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Farshaxanka Soomaaliyeed - Back home in Somalia, nomadic women traditionally created weavings for several life-sustaining purposes - i.e. to cover the aqal Soomaali (nomadic home), to sleep on, to pray on. Additionally, they wove vessels to carry milk (caano) and water in, to hold fermented meats; and twined their own ropes to fasten things together.

Many older east African women are weaving today in our community, an age-old craft passed down from their grandmothers. Using no looms or tools other than their own hands and feet, sometimes teeth, the works are twined and hand-woven, and completely hand-stitched and hand-made.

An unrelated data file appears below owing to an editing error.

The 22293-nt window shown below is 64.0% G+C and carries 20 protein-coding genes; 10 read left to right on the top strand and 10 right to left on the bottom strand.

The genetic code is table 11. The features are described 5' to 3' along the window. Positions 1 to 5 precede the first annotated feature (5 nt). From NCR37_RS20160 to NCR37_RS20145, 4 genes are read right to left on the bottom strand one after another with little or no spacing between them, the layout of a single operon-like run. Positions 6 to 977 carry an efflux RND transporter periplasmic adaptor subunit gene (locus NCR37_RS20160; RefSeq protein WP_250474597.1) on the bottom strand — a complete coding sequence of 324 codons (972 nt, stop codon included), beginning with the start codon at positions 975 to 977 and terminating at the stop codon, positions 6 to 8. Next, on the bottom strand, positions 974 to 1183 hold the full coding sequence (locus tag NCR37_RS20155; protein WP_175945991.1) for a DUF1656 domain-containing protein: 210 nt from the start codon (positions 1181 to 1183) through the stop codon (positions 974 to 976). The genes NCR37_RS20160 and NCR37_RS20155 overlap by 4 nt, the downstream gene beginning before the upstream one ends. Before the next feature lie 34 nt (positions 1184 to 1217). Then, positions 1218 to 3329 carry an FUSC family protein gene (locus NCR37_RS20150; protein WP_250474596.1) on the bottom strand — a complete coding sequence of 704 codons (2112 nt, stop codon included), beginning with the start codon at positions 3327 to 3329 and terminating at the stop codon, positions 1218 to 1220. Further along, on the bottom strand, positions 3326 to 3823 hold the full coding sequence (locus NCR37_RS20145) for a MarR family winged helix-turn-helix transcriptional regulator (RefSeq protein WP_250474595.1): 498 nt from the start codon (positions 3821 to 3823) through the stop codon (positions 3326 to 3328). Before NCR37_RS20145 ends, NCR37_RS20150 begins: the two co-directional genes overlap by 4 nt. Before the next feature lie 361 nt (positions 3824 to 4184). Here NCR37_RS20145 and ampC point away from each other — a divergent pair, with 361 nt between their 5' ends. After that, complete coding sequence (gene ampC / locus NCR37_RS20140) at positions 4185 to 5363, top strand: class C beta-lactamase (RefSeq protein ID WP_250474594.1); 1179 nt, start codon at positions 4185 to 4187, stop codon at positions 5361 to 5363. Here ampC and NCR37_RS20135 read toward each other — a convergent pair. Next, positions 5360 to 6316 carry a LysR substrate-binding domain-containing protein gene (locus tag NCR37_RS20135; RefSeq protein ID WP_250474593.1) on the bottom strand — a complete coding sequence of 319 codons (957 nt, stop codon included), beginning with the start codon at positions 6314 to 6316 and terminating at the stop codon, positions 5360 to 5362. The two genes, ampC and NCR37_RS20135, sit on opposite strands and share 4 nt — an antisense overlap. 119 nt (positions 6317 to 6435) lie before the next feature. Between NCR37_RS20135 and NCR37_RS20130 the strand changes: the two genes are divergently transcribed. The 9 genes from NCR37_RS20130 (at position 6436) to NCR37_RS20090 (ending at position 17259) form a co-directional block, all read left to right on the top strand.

The memory of home in the weave of the kebed (flat weaving) evoked an emotional response from an elder gentleman I met who said, "I was born under one of these", as he held up a colorful kebed. Please come to this event to learn more from the elders about their weaving tradition, and also to learn about a culture which is both far away and right next-door.

Somali Weaving (Curatorial)

Photo: Ardo Weaving, 2014